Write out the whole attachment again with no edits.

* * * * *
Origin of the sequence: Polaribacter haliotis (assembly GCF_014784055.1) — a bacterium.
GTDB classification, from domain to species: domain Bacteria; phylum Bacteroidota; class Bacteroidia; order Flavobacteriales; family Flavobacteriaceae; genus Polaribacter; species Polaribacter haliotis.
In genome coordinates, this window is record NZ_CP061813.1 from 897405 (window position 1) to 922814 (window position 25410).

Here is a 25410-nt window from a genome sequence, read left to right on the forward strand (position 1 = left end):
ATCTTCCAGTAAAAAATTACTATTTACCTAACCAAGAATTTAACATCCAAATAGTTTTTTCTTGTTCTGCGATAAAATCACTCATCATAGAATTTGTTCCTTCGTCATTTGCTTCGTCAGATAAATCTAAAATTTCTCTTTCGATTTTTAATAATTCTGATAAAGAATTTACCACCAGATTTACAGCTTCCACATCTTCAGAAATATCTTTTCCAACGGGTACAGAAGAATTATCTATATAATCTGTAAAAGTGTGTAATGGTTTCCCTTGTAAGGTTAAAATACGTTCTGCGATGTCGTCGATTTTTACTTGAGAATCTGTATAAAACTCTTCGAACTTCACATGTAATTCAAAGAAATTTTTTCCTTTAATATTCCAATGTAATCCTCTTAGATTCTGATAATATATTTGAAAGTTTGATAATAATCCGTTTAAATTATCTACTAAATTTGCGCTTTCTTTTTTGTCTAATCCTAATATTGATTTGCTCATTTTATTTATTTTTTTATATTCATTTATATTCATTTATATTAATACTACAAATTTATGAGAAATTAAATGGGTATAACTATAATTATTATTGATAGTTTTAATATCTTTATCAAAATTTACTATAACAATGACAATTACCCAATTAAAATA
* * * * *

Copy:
Origin of the sequence: Polaribacter haliotis (assembly GCF_014784055.1) — a bacterium.
GTDB classification, from domain to species: domain Bacteria; phylum Bacteroidota; class Bacteroidia; order Flavobacteriales; family Flavobacteriaceae; genus Polaribacter; species Polaribacter haliotis.
In genome coordinates, this window is record NZ_CP061813.1 from 897405 (window position 1) to 922814 (window position 25410).

Here is a 25410-nt window from a genome sequence, read left to right on the forward strand (position 1 = left end):
ATCTTCCAGTAAAAAATTACTATTTACCTAACCAAGAATTTAACATCCAAATAGTTTTTTCTTGTTCTGCGATAAAATCACTCATCATAGAATTTGTTCCTTCGTCATTTGCTTCGTCAGATAAATCTAAAATTTCTCTTTCGATTTTTAATAATTCTGATAAAGAATTTACCACCAGATTTACAGCTTCCACATCTTCAGAAATATCTTTTCCAACGGGTACAGAAGAATTATCTATATAATCTGTAAAAGTGTGTAATGGTTTCCCTTGTAAGGTTAAAATACGTTCTGCGATGTCGTCGATTTTTACTTGAGAATCTGTATAAAACTCTTCGAACTTCACATGTAATTCAAAGAAATTTTTTCCTTTAATATTCCAATGTAATCCTCTTAGATTCTGATAATATATTTGAAAGTTTGATAATAATCCGTTTAAATTATCTACTAAATTTGCGCTTTCTTTTTTGTCTAATCCTAATATTGATTTGCTCATTTTATTTATTTTTTTATATTCATTTATATTCATTTATATTAATACTACAAATTTATGAGAAATTAAATGGGTATAACTATAATTATTATTGATAGTTTTAATATCTTTATCAAAATTTACTATAACAATGACAATTACCCAATTAAAATA